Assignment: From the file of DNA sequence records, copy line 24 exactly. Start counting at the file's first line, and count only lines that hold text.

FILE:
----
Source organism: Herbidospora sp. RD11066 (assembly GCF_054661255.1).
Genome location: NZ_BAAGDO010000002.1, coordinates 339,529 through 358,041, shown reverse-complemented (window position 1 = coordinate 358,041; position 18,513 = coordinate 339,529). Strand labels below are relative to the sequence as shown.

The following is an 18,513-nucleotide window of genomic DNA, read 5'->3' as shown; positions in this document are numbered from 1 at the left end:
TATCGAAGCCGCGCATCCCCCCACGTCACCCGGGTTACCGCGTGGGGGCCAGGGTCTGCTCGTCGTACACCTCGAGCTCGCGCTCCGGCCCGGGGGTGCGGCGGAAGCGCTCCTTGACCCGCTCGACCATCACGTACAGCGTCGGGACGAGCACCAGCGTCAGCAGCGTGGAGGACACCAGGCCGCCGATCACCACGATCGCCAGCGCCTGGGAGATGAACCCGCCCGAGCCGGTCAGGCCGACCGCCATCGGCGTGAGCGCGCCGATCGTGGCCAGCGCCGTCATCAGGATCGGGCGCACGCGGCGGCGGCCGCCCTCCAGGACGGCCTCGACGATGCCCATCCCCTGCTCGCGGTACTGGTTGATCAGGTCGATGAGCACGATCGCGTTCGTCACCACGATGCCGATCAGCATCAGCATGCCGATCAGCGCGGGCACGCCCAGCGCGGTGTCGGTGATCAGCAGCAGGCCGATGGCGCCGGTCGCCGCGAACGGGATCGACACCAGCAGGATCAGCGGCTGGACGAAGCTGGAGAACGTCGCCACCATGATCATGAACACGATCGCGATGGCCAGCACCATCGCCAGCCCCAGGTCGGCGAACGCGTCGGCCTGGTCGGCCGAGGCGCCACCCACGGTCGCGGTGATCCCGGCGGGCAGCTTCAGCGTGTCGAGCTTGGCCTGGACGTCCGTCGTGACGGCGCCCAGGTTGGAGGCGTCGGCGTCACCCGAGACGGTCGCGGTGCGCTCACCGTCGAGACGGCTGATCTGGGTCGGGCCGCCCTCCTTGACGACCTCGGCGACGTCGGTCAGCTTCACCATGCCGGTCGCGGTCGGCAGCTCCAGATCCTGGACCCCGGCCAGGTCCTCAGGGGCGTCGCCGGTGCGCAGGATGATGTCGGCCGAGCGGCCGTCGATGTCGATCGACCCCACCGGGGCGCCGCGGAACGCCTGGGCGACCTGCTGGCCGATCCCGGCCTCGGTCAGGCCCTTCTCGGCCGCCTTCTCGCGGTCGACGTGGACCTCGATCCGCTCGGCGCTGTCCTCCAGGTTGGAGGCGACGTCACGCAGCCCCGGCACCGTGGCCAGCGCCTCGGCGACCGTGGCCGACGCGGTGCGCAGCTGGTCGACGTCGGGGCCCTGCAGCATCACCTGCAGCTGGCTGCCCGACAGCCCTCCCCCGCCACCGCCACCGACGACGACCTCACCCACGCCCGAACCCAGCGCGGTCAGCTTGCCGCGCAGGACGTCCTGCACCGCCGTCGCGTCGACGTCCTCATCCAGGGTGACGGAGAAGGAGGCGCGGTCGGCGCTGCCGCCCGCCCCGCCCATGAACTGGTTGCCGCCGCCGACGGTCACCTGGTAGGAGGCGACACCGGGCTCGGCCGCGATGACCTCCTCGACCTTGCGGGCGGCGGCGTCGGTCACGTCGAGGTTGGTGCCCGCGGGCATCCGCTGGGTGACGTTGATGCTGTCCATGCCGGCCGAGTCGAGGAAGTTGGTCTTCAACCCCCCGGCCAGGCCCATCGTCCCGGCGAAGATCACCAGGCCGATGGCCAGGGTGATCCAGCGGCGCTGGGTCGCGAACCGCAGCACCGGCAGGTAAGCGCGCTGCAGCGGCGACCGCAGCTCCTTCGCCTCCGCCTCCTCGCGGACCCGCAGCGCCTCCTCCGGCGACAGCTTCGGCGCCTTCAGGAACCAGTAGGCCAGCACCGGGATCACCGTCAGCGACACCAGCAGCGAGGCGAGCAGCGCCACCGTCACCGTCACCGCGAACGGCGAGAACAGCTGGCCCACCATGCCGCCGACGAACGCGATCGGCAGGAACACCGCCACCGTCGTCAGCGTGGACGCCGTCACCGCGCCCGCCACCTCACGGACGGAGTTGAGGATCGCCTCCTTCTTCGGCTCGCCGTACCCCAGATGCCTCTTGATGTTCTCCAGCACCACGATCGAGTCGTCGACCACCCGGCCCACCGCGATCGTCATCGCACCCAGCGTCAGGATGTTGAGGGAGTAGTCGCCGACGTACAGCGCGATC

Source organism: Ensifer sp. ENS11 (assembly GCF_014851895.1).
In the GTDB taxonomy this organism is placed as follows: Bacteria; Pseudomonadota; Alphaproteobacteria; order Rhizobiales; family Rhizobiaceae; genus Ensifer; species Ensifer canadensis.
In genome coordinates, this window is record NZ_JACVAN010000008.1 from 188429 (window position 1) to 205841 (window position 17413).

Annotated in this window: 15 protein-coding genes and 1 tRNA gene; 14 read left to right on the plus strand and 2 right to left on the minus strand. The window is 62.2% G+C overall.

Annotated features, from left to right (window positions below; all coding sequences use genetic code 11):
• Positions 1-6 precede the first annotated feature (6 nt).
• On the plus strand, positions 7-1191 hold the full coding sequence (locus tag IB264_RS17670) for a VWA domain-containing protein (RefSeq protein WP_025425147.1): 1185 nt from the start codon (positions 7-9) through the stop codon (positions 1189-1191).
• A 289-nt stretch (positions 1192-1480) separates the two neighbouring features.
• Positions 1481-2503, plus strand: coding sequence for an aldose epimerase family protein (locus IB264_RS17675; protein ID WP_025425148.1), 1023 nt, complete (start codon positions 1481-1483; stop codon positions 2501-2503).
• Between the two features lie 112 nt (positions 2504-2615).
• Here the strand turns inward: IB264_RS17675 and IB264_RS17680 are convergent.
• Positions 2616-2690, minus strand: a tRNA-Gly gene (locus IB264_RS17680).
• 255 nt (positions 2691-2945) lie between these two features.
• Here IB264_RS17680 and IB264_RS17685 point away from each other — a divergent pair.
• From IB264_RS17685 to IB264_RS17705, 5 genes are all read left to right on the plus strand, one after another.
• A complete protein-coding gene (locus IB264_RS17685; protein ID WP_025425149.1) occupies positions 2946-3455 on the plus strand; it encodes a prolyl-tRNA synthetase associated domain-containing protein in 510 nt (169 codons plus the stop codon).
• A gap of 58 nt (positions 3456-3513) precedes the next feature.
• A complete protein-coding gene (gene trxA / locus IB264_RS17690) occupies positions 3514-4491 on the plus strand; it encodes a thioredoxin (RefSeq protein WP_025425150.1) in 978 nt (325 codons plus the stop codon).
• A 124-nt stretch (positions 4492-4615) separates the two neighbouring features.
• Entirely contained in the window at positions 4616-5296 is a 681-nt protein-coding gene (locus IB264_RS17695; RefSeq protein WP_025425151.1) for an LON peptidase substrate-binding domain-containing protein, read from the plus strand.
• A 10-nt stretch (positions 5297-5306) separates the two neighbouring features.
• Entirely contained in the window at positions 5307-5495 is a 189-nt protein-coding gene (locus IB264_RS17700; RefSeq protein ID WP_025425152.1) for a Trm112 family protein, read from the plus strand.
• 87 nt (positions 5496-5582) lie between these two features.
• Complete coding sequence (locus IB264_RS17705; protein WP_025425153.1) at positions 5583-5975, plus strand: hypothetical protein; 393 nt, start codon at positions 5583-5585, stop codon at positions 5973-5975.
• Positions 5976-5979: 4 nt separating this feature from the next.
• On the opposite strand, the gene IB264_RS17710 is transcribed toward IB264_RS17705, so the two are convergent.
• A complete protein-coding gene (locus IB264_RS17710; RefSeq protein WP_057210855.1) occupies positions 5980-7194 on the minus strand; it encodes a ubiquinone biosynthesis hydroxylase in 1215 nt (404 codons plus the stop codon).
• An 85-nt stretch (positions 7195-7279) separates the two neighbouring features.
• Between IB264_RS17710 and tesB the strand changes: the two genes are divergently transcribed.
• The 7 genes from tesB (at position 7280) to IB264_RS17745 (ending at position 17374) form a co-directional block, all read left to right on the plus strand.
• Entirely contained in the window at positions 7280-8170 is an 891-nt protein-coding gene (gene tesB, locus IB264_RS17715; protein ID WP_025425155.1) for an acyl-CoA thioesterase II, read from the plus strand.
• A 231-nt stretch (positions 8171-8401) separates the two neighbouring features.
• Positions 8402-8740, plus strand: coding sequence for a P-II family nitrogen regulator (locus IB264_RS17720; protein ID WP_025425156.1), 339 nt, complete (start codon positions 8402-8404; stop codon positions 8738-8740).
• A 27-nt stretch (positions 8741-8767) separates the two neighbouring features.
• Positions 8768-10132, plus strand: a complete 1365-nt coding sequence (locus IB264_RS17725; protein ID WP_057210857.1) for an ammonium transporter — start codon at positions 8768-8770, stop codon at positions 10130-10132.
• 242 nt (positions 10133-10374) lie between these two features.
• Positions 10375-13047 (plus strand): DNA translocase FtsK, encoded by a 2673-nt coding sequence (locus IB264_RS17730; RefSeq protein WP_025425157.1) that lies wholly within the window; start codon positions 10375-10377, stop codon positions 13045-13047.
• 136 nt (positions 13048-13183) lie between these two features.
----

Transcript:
• Entirely contained in the window at positions 4616-5296 is a 681-nt protein-coding gene (locus IB264_RS17695; RefSeq protein WP_025425151.1) for an LON peptidase substrate-binding domain-containing protein, read from the plus strand.